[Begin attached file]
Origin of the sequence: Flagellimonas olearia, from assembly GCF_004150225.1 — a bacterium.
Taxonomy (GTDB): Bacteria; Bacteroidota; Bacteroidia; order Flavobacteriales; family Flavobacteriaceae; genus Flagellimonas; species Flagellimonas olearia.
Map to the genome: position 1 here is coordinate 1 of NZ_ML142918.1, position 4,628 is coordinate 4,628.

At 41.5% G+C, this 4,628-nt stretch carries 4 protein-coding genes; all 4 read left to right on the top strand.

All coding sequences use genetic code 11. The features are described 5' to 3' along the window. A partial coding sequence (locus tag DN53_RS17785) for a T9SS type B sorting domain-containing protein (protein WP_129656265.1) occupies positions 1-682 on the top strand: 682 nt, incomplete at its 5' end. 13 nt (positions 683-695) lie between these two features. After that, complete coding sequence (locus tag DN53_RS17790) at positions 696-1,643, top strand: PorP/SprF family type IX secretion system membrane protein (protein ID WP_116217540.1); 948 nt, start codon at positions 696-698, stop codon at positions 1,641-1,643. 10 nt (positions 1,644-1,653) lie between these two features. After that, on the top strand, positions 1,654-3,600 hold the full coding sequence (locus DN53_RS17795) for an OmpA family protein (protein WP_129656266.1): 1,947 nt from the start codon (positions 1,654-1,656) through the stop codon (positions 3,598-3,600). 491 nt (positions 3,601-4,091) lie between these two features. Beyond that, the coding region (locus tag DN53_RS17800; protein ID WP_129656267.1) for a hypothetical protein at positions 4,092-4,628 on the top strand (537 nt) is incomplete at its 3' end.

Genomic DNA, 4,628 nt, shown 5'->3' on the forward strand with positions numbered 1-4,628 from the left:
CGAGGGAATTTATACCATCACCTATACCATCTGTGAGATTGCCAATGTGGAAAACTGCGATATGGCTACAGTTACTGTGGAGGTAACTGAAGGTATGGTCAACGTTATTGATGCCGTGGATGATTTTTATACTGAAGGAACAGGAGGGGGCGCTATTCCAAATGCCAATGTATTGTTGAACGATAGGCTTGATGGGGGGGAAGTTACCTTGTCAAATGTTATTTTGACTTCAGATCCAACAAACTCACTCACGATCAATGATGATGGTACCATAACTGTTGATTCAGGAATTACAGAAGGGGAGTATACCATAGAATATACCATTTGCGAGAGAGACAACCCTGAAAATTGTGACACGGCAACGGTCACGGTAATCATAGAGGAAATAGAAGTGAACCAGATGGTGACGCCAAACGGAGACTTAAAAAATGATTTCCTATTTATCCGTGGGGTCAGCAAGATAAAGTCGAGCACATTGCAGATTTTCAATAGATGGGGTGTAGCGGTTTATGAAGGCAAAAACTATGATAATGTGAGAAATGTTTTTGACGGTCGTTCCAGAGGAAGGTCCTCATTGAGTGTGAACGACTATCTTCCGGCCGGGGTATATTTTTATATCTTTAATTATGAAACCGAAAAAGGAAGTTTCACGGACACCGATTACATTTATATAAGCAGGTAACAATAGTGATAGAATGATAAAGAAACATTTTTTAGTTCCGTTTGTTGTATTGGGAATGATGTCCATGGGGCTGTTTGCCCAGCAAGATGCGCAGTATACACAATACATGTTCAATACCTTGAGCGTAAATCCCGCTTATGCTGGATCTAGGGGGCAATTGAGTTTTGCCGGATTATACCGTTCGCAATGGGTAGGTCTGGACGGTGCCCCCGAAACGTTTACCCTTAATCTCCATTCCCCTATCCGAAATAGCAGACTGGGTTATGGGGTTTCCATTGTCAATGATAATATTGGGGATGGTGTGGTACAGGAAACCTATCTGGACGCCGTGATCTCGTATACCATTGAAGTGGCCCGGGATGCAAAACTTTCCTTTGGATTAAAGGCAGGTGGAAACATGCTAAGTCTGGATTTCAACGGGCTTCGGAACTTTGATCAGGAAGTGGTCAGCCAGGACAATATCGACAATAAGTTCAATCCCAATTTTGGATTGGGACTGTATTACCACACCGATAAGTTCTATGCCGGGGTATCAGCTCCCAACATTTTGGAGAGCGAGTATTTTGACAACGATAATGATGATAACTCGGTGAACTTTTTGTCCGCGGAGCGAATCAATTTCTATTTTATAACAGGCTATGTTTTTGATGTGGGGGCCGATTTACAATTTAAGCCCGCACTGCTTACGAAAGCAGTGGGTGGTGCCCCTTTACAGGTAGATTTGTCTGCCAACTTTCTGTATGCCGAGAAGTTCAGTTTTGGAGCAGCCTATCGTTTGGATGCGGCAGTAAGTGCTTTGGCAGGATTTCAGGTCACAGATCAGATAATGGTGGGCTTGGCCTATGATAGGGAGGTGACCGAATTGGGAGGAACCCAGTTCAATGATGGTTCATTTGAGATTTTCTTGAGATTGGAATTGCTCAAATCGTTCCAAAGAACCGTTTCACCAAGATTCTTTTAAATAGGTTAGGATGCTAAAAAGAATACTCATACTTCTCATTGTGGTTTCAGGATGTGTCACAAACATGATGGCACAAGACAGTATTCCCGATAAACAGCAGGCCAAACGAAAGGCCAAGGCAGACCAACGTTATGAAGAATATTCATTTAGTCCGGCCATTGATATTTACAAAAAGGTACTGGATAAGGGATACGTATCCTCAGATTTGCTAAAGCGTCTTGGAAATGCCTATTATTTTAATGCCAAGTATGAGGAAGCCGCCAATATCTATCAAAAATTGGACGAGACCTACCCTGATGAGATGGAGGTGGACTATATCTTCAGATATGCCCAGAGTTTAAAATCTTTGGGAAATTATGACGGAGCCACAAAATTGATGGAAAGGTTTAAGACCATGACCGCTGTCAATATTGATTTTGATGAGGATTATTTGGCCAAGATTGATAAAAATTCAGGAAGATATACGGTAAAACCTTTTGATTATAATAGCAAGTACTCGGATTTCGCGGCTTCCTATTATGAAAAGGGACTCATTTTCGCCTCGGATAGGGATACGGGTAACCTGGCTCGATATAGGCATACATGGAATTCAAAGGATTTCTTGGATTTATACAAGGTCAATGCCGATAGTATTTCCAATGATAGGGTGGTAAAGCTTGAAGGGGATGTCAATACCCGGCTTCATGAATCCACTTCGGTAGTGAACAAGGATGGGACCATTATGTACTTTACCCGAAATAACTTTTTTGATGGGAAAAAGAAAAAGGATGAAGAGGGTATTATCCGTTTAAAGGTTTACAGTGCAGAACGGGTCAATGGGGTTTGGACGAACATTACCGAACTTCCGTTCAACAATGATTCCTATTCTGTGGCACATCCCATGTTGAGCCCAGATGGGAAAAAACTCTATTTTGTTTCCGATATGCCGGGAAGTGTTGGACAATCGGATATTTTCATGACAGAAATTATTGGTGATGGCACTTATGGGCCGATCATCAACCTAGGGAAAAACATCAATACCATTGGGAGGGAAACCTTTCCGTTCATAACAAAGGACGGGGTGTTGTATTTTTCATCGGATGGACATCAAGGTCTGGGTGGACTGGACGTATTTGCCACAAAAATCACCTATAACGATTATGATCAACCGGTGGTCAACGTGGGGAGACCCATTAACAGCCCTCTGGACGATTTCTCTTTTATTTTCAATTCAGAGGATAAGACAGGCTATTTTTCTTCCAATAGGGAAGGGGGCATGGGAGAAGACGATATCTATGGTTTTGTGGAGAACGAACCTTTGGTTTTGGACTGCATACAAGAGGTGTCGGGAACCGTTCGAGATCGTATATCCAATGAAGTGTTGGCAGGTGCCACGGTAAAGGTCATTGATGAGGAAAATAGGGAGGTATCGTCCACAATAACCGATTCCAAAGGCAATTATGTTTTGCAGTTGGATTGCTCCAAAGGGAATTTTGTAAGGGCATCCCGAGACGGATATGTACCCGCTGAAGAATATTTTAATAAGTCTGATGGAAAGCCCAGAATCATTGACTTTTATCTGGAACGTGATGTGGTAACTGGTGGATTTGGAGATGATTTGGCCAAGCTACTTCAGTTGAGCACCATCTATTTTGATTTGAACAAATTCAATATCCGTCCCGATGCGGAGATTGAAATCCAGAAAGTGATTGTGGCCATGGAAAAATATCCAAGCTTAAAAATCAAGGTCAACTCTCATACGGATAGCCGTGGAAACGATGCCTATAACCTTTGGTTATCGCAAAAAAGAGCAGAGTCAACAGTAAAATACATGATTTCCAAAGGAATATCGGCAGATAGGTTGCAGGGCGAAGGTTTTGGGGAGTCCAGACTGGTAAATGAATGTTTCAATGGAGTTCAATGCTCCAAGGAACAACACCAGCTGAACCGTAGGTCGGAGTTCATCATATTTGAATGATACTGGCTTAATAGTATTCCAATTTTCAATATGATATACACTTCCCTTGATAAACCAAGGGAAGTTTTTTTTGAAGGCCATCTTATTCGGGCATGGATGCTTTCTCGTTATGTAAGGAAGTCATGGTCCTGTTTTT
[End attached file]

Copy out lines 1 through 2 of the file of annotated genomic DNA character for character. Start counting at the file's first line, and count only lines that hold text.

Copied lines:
Origin of the sequence: Flagellimonas olearia, from assembly GCF_004150225.1 — a bacterium.
Taxonomy (GTDB): Bacteria; Bacteroidota; Bacteroidia; order Flavobacteriales; family Flavobacteriaceae; genus Flagellimonas; species Flagellimonas olearia.